Optimize your Banner Ad Campaign

When it comes to banner advertising, there are a lot of factors to keep in mind. Too many times have I come across banner ad campaigns that were ill-thought, badly planned and just don’t work. There are a few things you need to understand before you can approach banner advertising in an effective way. It’s not a matter of simply creating an ad (or getting one made) and then slapping it anywhere and everything you can find. If you’re looking for a drain to throw your money way, that’s it right there. Instead, you need to plan and execute your ad campaign with extreme precision and care – I’ll delve further into that later in this article.

Banner ads are still used as one of the most common forms of advertising on the Internet. Google recently ran the “Watch This Space” campaign to bring attention to display ads, and to urge people to give them a go over traditional text ads. There’s a misconception that banner advertising is always ineffective, and is a waste of money. On the contrary, when done properly, the results can be quite astonishing.

So, how do I go about optimizing my banner ad campaign to get the most out of it? Here are some critical points that I’m going to explore in a logical manner:

  • Evaluating your product/service
  • Banner ad design
  • Ad placement and audience
  • Tracking stats
  • 1. Evaluating Your Product/Service

    The first and foremost thing you need to be thinking about is the product or service you’re trying to market. Here are some questions you need to be thinking about:

  • Can you describe your product/service in a single short sentence?
  • Is your product/service offering clear?
  • Is your website designed in a way to easily portray generally what you’re offering within a few seconds?
  • What are the best USPs (Unique Selling Points) of your product/service?

  • Once you have a more clear understanding of the kind of messages you want to put across to your targeted customer, you can then start deciding on short tag-lines and sales copy for your banner ads, along with how you’d craft the style and information presented on the banner ads. If you’re unsure about deciding on the content of your banner ads, you can leave that to banner ad creation services like us (all we really require is your website URL, and the dimensions of the banner ads you want created, and we can take it from there).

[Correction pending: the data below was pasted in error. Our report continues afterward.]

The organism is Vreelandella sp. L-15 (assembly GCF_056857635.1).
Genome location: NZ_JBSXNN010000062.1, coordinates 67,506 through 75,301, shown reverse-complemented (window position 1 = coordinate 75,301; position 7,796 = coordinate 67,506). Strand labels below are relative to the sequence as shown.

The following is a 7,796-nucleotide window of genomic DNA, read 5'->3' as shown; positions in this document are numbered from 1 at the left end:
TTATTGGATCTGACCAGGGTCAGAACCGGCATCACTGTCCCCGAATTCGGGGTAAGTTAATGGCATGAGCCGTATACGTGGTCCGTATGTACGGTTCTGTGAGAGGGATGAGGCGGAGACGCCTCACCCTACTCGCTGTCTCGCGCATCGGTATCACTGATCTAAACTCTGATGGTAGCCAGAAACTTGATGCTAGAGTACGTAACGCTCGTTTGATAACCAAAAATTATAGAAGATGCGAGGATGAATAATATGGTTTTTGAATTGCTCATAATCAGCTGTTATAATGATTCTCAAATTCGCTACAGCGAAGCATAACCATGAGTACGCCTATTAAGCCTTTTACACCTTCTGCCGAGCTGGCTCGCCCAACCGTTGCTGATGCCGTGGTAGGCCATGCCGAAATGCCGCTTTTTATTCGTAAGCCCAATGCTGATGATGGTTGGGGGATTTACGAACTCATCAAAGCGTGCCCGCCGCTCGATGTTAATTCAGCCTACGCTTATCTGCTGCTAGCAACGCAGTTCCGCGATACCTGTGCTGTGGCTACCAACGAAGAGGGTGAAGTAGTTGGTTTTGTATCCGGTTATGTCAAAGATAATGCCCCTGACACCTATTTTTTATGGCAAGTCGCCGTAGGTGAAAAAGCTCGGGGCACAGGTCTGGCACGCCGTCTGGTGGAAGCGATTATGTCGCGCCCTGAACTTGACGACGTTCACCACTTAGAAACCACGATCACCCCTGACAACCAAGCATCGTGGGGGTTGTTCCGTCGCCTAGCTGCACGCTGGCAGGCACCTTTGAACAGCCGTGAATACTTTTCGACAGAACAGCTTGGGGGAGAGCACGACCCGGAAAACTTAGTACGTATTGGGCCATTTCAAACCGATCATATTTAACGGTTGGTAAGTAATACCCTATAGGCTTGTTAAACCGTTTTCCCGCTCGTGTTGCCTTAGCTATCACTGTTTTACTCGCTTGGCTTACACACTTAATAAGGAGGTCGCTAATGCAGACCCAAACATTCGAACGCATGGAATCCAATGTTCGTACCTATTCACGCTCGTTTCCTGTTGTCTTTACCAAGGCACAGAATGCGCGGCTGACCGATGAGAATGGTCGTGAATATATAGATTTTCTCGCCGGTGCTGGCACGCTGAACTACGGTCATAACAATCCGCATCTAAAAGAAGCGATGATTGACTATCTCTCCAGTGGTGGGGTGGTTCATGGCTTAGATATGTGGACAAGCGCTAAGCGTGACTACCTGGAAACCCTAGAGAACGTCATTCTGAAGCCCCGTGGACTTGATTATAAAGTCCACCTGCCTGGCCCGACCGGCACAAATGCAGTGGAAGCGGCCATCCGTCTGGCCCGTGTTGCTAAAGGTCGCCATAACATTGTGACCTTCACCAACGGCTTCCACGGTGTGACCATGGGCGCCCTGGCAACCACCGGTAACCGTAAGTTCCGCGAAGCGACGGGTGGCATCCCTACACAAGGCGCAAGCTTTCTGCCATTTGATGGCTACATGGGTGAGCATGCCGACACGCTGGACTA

2. Banner Ad Design

    The design of your banner ad is an important, and most overlooked part of any banner ad campaign. It’s crucial because it’s one of the main factors in setting the perception of your product/service. Let’s take one of the most prominent examples of this, Apple. Apple’s products are well-designed, but not only that, all their marketing materials follow the same design style and quality, and hence this builds up a perception in peoples’ minds that Apple products are better, and are of higher quality, when it may not necessarily be the case.

    Design is important in your product, website, and any other platforms that you could be reaching out to potential customers with (blog/twitter account etc.), so this definitely includes any banner ads you’ll be using to promote your product/service.

    3. Ad Placement and Audience

    Now we move onto the part that most people get wrong. Ad placement. Get this right, and you’re off to the races. Now, personally, I’m not a fan of using typical ad networks like Google Adwords. I feel that it’s quite expensive in general, and if you’re not a PPC (pay-per-click) expert, you’ll have trouble setting up effective ads. I prefer picking my ad spots individually.

    Why? Well, by picking individual spots on websites of my choice, I can scrutinize every last factor and really decide if it’s worth going for. Here is some of my personal criteria when it comes to buying out ad spots (for example):

  • Blog
  • High level of user interaction (can be decided through number of comments)
  • Advertiser support (shout-outs/recommendations/giveaways/competitions)
  • Blog I personally read frequently/occasionally (most of the time)
  • Prominent position on the page
  • Targeted audience (entrepreneurs/small business/web start-ups/other designers)

  • Picking out ad spots is a skill that can only be developed through a bunch of trial and error. It can sometimes be quite difficult to find the real gems, but when you do, it becomes well worth it.

    4. Tracking Stats

    What’s the point in buying out ad spots to drive traffic to your website if you don’t know which ads are working and which aren’t? First you need to establish your goal. Are you interested in raw clicks, or conversions? Do you have a “freemium” model? If so, what counts as a conversion? A sign-up to your free plan, or an upgrade to a premium one? Once you understand what you’re really after, you can start filtering out the good from the bad. Just because an ad gets a lot of clicks, doesn’t necessarily mean it’s the best ad. It could have attained no conversions (in which case the site you’re advertising on could have low quality traffic) – so it’s very important to track the right stat.

    So, be sure to really drill down into your ad campaign, find the weak points and really make it work for you. Don’t just throw money down the sink.

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